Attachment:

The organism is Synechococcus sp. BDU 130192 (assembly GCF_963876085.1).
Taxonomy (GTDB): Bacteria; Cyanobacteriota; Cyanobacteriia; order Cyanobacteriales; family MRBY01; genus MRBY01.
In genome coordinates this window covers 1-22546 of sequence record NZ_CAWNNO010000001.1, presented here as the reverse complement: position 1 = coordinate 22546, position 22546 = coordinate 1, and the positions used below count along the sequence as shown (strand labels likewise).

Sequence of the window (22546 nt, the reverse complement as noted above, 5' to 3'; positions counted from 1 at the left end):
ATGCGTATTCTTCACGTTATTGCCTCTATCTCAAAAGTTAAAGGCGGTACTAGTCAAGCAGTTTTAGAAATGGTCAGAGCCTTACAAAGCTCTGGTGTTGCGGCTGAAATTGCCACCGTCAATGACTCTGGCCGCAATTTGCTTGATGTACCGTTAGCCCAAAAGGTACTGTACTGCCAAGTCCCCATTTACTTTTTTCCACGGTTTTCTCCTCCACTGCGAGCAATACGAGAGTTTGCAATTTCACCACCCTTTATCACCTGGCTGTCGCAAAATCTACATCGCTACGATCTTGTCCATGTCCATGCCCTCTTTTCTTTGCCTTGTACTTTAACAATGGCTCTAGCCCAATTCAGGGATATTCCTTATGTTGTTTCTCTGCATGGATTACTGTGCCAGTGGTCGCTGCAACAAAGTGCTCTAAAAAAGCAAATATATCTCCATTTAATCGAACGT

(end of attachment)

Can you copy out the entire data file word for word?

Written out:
The organism is Synechococcus sp. BDU 130192 (assembly GCF_963876085.1).
Taxonomy (GTDB): Bacteria; Cyanobacteriota; Cyanobacteriia; order Cyanobacteriales; family MRBY01; genus MRBY01.
In genome coordinates this window covers 1-22546 of sequence record NZ_CAWNNO010000001.1, presented here as the reverse complement: position 1 = coordinate 22546, position 22546 = coordinate 1, and the positions used below count along the sequence as shown (strand labels likewise).

Sequence of the window (22546 nt, the reverse complement as noted above, 5' to 3'; positions counted from 1 at the left end):
ATGCGTATTCTTCACGTTATTGCCTCTATCTCAAAAGTTAAAGGCGGTACTAGTCAAGCAGTTTTAGAAATGGTCAGAGCCTTACAAAGCTCTGGTGTTGCGGCTGAAATTGCCACCGTCAATGACTCTGGCCGCAATTTGCTTGATGTACCGTTAGCCCAAAAGGTACTGTACTGCCAAGTCCCCATTTACTTTTTTCCACGGTTTTCTCCTCCACTGCGAGCAATACGAGAGTTTGCAATTTCACCACCCTTTATCACCTGGCTGTCGCAAAATCTACATCGCTACGATCTTGTCCATGTCCATGCCCTCTTTTCTTTGCCTTGTACTTTAACAATGGCTCTAGCCCAATTCAGGGATATTCCTTATGTTGTTTCTCTGCATGGATTACTGTGCCAGTGGTCGCTGCAACAAAGTGCTCTAAAAAAGCAAATATATCTCCATTTAATCGAACGT